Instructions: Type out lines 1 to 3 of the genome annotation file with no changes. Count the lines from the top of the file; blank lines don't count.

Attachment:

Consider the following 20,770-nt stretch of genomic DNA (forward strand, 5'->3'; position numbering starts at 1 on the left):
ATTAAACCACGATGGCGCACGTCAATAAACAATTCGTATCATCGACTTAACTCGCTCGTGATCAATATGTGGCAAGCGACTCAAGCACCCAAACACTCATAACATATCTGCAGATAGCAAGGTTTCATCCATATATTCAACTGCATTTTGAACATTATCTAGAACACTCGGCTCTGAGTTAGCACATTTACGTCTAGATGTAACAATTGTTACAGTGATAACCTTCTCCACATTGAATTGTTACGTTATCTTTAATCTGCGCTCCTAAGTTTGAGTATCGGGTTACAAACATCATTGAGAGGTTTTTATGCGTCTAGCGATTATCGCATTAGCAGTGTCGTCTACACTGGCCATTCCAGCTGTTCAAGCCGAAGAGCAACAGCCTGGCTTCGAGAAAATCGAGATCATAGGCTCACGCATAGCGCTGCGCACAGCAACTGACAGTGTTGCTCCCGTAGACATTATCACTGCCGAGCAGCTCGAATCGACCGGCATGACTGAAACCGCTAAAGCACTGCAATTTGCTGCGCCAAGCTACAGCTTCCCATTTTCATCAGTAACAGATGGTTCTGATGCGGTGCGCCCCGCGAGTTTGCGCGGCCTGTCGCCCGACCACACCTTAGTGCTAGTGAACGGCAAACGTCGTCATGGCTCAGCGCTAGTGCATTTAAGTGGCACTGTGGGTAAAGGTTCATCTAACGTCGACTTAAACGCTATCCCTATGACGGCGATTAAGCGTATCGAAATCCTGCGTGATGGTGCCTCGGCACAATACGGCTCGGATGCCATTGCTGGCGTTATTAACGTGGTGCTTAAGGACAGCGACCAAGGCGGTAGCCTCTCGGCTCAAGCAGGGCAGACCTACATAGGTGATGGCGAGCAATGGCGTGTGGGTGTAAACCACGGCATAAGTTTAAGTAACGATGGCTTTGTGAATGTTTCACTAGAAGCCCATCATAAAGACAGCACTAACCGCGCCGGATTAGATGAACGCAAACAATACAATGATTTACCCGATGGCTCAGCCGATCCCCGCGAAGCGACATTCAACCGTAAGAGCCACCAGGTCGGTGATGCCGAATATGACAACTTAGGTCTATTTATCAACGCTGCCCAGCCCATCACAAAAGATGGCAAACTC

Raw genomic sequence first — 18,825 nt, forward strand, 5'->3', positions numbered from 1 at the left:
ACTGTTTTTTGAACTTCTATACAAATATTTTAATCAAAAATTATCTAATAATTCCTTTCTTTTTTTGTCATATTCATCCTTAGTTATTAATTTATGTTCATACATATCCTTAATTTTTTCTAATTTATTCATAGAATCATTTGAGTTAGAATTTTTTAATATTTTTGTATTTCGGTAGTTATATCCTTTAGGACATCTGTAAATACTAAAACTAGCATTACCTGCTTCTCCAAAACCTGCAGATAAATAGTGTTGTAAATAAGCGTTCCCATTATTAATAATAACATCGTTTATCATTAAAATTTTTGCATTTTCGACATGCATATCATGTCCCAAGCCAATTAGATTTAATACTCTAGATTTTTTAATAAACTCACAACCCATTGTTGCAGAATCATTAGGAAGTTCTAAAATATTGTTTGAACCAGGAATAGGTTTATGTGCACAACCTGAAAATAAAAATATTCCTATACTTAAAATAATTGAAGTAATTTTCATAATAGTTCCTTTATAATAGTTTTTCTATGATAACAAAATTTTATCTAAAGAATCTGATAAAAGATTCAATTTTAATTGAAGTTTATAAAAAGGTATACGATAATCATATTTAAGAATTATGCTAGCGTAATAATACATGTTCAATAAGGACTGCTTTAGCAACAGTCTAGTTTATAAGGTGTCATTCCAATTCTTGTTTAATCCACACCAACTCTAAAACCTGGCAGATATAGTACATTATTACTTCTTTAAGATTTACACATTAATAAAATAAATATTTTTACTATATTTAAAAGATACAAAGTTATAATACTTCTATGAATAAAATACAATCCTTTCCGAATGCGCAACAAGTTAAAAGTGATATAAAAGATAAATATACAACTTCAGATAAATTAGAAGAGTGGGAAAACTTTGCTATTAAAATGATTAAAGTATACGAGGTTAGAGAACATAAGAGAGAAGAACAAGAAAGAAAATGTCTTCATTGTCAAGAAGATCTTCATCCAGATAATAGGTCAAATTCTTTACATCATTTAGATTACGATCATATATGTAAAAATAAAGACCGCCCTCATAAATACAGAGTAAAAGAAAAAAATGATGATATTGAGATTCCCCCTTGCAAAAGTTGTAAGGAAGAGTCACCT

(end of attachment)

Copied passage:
Consider the following 20,770-nt stretch of genomic DNA (forward strand, 5'->3'; position numbering starts at 1 on the left):
ATTAAACCACGATGGCGCACGTCAATAAACAATTCGTATCATCGACTTAACTCGCTCGTGATCAATATGTGGCAAGCGACTCAAGCACCCAAACACTCATAACATATCTGCAGATAGCAAGGTTTCATCCATATATTCAACTGCATTTTGAACATTATCTAGAACACTCGGCTCTGAGTTAGCACATTTACGTCTAGATGTAACAATTGTTACAGTGATAACCTTCTCCACATTGAATTGTTACGTTATCTTTAATCTGCGCTCCTAAGTTTGAGTATCGGGTTACAAACATCATTGAGAGGTTTTTATGCGTCTAGCGATTATCGCATTAGCAGTGTCGTCTACACTGGCCATTCCAGCTGTTCAAGCCGAAGAGCAACAGCCTGGCTTCGAGAAAATCGAGATCATAGGCTCACGCATAGCGCTGCGCACAGCAACTGACAGTGTTGCTCCCGTAGACATTATCACTGCCGAGCAGCTCGAATCGACCGGCATGACTGAAACCGCTAAAGCACTGCAATTTGCTGCGCCAAGCTACAGCTTCCCATTTTCATCAGTAACAGATGGTTCTGATGCGGTGCGCCCCGCGAGTTTGCGCGGCCTGTCGCCCGACCACACCTTAGTGCTAGTGAACGGCAAACGTCGTCATGGCTCAGCGCTAGTGCATTTAAGTGGCACTGTGGGTAAAGGTTCATCTAACGTCGACTTAAACGCTATCCCTATGACGGCGATTAAGCGTATCGAAATCCTGCGTGATGGTGCCTCGGCACAATACGGCTCGGATGCCATTGCTGGCGTTATTAACGTGGTGCTTAAGGACAGCGACCAAGGCGGTAGCCTCTCGGCTCAAGCAGGGCAGACCTACATAGGTGATGGCGAGCAATGGCGTGTGGGTGTAAACCACGGCATAAGTTTAAGTAACGATGGCTTTGTGAATGTTTCACTAGAAGCCCATCATAAAGACAGCACTAACCGCGCCGGATTAGATGAACGCAAACAATACAATGATTTACCCGATGGCTCAGCCGATCCCCGCGAAGCGACATTCAACCGTAAGAGCCACCAGGTCGGTGATGCCGAATATGACAACTTAGGTCTATTTATCAACGCTGCCCAGCCCATCACAAAAGATGGCAAACTC

Raw genomic sequence first — 18,825 nt, forward strand, 5'->3', positions numbered from 1 at the left: